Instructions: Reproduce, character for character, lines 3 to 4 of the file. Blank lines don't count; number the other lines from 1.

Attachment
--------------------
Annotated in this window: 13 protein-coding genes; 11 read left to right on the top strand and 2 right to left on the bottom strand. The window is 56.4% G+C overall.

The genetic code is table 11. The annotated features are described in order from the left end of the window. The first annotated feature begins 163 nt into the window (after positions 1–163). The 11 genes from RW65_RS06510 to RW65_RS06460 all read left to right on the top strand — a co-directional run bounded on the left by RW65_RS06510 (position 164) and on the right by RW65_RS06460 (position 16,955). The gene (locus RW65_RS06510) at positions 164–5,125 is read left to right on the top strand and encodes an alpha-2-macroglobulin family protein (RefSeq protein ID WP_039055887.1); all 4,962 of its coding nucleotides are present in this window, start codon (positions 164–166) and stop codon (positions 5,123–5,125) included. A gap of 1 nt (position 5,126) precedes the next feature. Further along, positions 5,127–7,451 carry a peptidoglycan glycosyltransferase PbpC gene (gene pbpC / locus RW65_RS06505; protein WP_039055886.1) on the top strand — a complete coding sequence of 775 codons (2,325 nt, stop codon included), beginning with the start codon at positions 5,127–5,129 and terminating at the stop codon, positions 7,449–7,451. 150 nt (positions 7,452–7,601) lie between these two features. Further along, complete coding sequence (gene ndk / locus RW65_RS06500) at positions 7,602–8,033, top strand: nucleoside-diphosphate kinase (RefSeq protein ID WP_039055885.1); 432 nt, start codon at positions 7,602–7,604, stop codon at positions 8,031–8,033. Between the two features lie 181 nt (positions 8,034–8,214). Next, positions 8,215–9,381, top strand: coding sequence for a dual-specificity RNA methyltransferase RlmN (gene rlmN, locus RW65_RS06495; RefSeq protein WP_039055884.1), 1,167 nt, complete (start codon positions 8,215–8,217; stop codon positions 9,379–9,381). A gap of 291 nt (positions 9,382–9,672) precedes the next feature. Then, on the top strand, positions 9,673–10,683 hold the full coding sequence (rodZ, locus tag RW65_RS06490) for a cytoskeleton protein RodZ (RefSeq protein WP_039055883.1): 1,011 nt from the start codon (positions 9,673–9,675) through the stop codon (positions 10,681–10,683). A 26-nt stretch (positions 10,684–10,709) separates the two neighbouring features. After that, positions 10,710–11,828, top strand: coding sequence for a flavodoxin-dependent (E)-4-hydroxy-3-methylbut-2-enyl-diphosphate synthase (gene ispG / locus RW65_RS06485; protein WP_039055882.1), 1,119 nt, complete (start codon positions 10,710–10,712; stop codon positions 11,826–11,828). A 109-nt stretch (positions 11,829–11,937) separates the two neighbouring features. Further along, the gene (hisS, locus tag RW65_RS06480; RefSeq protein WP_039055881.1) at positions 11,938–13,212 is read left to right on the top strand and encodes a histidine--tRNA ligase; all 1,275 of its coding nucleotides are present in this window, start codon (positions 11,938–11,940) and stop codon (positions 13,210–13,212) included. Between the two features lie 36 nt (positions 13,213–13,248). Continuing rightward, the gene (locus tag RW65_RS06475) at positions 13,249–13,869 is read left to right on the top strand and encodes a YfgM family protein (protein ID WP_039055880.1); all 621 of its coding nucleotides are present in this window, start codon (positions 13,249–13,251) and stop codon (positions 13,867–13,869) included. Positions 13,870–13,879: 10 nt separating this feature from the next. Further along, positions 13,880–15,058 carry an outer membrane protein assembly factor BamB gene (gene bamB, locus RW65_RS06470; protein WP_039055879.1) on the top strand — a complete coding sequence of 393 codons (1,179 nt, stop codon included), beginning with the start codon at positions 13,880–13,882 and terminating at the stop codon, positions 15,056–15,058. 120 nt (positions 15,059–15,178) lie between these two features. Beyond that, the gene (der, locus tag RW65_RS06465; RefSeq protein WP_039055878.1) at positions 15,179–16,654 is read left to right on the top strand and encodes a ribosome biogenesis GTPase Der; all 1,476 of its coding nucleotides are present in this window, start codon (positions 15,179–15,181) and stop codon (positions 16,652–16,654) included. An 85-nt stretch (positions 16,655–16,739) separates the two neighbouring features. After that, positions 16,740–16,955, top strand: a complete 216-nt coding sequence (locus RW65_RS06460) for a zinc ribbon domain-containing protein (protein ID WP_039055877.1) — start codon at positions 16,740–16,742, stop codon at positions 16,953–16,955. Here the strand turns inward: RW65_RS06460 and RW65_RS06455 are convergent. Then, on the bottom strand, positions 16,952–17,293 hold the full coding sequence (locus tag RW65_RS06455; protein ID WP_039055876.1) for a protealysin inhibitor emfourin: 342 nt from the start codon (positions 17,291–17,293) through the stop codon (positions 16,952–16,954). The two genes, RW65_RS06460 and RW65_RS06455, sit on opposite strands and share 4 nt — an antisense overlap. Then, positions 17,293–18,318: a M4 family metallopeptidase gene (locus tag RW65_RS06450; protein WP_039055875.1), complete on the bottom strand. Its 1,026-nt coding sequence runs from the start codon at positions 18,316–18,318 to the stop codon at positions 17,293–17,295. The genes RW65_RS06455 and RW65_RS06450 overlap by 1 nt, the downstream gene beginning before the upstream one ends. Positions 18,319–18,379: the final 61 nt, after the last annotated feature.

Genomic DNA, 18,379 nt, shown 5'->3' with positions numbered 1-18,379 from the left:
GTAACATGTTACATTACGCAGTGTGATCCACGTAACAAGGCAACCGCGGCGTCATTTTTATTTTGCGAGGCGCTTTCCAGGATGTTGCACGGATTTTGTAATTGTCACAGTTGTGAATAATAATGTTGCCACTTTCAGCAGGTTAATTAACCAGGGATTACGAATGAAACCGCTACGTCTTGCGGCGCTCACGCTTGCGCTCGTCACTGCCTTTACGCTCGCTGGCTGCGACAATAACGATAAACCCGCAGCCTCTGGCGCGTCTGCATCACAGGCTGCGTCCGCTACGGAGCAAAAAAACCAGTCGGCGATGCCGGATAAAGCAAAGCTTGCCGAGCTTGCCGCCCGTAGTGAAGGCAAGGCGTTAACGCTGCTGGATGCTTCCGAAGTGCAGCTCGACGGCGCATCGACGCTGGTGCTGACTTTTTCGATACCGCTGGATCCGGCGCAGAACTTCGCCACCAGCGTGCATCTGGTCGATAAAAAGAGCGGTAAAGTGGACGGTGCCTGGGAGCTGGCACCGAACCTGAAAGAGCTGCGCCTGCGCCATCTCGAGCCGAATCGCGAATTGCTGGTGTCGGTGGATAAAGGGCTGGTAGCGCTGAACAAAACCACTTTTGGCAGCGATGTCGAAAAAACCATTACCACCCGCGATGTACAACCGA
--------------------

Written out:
Genomic DNA, 18,379 nt, shown 5'->3' with positions numbered 1-18,379 from the left:
GTAACATGTTACATTACGCAGTGTGATCCACGTAACAAGGCAACCGCGGCGTCATTTTTATTTTGCGAGGCGCTTTCCAGGATGTTGCACGGATTTTGTAATTGTCACAGTTGTGAATAATAATGTTGCCACTTTCAGCAGGTTAATTAACCAGGGATTACGAATGAAACCGCTACGTCTTGCGGCGCTCACGCTTGCGCTCGTCACTGCCTTTACGCTCGCTGGCTGCGACAATAACGATAAACCCGCAGCCTCTGGCGCGTCTGCATCACAGGCTGCGTCCGCTACGGAGCAAAAAAACCAGTCGGCGATGCCGGATAAAGCAAAGCTTGCCGAGCTTGCCGCCCGTAGTGAAGGCAAGGCGTTAACGCTGCTGGATGCTTCCGAAGTGCAGCTCGACGGCGCATCGACGCTGGTGCTGACTTTTTCGATACCGCTGGATCCGGCGCAGAACTTCGCCACCAGCGTGCATCTGGTCGATAAAAAGAGCGGTAAAGTGGACGGTGCCTGGGAGCTGGCACCGAACCTGAAAGAGCTGCGCCTGCGCCATCTCGAGCCGAATCGCGAATTGCTGGTGTCGGTGGATAAAGGGCTGGTAGCGCTGAACAAAACCACTTTTGGCAGCGATGTCGAAAAAACCATTACCACCCGCGATGTACAACCGA